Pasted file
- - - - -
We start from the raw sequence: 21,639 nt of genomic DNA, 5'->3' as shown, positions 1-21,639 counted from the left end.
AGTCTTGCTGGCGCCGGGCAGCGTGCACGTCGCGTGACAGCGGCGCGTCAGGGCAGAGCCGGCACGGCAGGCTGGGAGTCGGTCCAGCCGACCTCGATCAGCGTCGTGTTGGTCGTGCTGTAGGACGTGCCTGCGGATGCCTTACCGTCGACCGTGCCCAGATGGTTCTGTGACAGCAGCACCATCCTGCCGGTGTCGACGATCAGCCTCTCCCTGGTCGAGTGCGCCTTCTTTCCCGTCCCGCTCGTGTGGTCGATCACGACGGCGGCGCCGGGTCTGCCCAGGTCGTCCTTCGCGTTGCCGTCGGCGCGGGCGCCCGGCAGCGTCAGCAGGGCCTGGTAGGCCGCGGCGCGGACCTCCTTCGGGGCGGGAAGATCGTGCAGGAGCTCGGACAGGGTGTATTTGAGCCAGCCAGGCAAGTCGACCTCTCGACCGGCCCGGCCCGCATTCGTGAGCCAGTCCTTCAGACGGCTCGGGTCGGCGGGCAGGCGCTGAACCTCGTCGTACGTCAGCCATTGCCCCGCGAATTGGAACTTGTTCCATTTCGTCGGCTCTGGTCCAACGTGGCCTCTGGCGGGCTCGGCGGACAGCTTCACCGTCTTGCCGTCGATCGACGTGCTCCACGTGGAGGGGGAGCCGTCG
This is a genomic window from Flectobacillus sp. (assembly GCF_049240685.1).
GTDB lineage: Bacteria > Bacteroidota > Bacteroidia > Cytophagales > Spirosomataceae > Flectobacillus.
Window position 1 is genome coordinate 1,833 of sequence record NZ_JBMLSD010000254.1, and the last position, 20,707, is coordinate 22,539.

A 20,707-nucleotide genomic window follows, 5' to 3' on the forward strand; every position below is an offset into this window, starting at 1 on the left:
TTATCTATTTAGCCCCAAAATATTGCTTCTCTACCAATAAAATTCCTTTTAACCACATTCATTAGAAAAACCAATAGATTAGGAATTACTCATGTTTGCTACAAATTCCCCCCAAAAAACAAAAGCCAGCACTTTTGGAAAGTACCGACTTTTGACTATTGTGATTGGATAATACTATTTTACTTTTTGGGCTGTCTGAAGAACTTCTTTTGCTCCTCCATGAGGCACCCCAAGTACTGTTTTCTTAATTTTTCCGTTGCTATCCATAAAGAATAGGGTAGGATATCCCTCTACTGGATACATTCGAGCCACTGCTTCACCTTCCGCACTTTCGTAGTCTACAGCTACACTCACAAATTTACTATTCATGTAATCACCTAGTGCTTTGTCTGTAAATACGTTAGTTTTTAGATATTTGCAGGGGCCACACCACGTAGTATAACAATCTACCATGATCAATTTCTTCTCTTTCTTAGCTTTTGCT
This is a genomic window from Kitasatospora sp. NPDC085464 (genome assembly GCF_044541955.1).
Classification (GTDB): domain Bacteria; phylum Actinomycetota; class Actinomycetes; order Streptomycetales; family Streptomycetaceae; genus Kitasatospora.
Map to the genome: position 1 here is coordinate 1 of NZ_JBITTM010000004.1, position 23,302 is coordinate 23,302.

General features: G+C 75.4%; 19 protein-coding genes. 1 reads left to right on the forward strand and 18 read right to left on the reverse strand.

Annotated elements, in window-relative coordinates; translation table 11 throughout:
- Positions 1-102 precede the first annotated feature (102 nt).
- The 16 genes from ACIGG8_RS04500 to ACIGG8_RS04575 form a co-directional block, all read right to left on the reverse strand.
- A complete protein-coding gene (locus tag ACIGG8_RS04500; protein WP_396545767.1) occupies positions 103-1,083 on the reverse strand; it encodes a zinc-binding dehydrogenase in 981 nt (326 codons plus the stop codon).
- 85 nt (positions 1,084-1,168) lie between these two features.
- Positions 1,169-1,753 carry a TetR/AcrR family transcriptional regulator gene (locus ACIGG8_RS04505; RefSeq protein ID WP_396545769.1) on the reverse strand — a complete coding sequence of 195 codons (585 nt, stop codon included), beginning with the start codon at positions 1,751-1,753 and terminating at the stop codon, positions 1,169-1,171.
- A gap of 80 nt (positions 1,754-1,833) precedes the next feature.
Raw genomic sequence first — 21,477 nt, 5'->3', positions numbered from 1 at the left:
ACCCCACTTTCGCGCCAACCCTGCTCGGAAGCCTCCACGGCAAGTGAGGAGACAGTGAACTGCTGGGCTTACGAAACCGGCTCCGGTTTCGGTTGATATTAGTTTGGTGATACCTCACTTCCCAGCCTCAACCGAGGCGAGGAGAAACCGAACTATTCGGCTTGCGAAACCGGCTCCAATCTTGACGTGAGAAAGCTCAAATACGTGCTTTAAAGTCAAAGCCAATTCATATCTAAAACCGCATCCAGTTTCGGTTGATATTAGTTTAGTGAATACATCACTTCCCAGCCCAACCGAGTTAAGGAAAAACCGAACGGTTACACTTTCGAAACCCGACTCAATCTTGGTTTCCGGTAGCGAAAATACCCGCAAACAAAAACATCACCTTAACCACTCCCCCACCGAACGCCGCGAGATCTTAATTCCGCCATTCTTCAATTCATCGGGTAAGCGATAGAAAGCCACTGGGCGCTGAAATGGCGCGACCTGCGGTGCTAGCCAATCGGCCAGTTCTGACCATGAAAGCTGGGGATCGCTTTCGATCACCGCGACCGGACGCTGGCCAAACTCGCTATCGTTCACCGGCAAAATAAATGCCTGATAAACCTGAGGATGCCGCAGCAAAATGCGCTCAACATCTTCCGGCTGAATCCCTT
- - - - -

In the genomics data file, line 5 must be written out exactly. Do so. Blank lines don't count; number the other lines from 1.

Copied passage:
Window position 1 is genome coordinate 1,833 of sequence record NZ_JBMLSD010000254.1, and the last position, 20,707, is coordinate 22,539.